The outcome of the Euro Zone leaders` meeting will be crucial for the EURO`s development
European Council President, Herman Van Rompuy, views this weekend’s meeting of Euro Zone leaders as being important enough to reschedule the date by a week, from the 17th October to the 23rd October. The hope was that the additional week would give European leaders time to come up with a solution to the hugely complex Euro Zone crisis. Hopes, were high at the time, with Merkel and Sarkozy announcing that a plan would be in place by the G20 meeting in Cannes on the 3rd and 4th November.
However, as the meeting approaches, it now seems increasingly unlikely that any solution will be found this weekend. Merkel and Sarkozy now appear to disagree on the best way to utilise the EFSF. German policy makers have spent the week-long delay playing down the importance of the meeting and there are another 15 states that all need to agree on a plan. Whilst still appeasing there local electorate – a point that is proving to be one of the fundamental flaws of the Euro. Therefore the possibility of disappointment at Sunday’s meeting seems high. If this is the case, then we can expect to see the Euro weakening going into next Week.
One of the outcomes which is expected to be passed at the meeting is the release of an €8 billion loan to Greece. This comes after the Greek government passed further austerity measures through parliament yesterday. This was whilst both peaceful and violent protests flooded down Syntagma Square outside parliament. Protesters made their feelings clear that the Country cannot take any more austerity. The danger for European Policy makers is that if they push Greece any further, then an election may be called and the possibility of a full Greek default becomes more likely – this would lead to further pressure on the peripheries bond markets.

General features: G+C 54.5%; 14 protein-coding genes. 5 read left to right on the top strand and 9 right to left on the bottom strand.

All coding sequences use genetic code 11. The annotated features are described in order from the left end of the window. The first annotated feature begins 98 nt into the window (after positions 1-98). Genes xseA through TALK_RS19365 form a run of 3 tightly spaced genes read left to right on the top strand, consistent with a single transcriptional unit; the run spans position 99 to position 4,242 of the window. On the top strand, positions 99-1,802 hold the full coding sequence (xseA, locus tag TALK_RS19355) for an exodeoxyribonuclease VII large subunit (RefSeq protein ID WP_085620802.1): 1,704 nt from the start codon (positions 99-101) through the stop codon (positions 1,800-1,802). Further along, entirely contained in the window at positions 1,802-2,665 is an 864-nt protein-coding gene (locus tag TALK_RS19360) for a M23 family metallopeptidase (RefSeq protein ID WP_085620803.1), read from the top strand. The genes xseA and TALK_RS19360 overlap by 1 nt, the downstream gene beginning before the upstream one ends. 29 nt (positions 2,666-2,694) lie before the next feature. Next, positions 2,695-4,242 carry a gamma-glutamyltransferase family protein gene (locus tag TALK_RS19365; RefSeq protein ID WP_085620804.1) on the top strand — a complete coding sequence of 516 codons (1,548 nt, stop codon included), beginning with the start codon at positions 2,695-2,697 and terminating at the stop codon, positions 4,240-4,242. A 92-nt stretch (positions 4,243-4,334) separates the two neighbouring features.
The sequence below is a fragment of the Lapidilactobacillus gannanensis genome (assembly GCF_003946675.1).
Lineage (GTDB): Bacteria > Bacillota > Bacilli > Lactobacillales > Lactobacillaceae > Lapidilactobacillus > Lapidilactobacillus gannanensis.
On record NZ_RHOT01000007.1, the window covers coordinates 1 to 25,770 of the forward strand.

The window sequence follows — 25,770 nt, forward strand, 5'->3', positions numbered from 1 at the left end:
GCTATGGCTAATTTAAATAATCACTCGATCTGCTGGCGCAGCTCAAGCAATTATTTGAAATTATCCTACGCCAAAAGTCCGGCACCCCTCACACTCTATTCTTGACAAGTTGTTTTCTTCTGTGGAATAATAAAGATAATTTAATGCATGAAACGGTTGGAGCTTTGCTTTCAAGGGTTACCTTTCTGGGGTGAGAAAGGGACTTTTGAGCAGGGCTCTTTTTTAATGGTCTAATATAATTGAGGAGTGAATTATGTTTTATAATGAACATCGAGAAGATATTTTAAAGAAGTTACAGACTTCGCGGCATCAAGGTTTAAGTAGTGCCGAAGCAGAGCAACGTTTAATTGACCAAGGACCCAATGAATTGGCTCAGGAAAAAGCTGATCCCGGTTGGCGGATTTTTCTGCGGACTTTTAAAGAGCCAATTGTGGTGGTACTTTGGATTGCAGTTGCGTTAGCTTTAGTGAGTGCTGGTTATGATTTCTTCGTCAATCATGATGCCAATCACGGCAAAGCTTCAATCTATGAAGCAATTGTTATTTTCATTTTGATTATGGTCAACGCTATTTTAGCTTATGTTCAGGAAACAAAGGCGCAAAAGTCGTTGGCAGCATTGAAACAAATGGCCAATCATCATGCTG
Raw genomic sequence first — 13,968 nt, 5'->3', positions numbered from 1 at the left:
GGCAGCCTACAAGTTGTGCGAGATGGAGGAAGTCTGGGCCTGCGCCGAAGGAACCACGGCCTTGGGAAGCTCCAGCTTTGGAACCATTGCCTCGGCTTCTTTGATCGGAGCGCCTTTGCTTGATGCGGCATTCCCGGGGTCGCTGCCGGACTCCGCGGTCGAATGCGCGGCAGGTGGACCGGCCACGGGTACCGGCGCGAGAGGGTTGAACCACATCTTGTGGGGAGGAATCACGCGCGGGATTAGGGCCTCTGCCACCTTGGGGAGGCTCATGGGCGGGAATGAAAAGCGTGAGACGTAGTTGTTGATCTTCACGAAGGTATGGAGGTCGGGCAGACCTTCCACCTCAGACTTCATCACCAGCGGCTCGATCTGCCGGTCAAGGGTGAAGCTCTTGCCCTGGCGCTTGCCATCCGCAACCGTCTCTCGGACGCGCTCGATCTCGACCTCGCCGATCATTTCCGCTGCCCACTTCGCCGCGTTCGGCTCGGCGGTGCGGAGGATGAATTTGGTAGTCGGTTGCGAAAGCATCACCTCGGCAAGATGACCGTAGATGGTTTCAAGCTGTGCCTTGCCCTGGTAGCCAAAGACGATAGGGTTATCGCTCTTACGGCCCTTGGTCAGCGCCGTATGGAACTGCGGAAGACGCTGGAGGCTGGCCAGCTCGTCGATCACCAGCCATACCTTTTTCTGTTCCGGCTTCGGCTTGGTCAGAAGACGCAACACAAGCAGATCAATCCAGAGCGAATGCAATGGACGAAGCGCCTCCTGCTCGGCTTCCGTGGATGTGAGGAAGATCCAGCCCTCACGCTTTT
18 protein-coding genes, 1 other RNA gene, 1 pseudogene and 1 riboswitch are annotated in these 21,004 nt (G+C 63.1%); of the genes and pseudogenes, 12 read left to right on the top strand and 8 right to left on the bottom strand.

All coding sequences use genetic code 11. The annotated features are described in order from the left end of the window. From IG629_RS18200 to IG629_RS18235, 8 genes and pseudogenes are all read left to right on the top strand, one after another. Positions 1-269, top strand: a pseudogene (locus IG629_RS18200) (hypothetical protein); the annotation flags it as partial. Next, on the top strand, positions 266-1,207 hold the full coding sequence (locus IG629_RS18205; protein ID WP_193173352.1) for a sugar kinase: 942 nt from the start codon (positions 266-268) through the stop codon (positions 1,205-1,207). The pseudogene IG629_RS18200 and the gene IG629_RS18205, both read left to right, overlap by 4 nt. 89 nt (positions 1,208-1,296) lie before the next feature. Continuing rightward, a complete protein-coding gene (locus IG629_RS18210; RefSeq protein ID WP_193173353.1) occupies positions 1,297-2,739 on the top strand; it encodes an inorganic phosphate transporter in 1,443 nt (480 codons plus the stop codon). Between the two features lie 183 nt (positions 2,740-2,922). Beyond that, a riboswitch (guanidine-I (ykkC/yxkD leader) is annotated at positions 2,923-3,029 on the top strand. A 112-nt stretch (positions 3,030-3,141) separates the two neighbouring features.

It is difficult to be positive about the Euro Zone at the moment, and this will most likely be reflected in the IFO survey of German business expectations today. Market expectations are for the survey to fall from 107.5 to 106.2 in October. Both the current assessment and expectations component are expected to fall, which would point to a slowdown in Growth in Q4 and beyond. The German Government yesterday lowered its forecast for GDP growth in 2012 to 1%.
UK public finances will also come under scrutiny. Government spending has boosted growth in the first six months of the year in spite of the government’s ‘austerity’ agenda. We look for higher tax revenues to continue to promote fiscal consolidation and look for public sector net borrowing, excluding interventions in the financial sector, to narrow from £15.9 billion in August to £14.5 billion in September, which would leave it around £1 billion below its level a year ago. That would keep the government on track to meet its £122 billion borrowing target for the fiscal year as a whole. The OBR has admitted that reduction in borrowing in fiscal 2010/11 has come from lower local government spending. If that continues to surprise on the downside, then deficit reduction should continue to proceed, even with sluggish real GDP growth.
What does this all mean for me? Well buying your EUR, USD, AUD or any other currency at the wrong time could cost you a fortune. There is no crystal ball but Currency UK can give you the information you need to make an informed decision.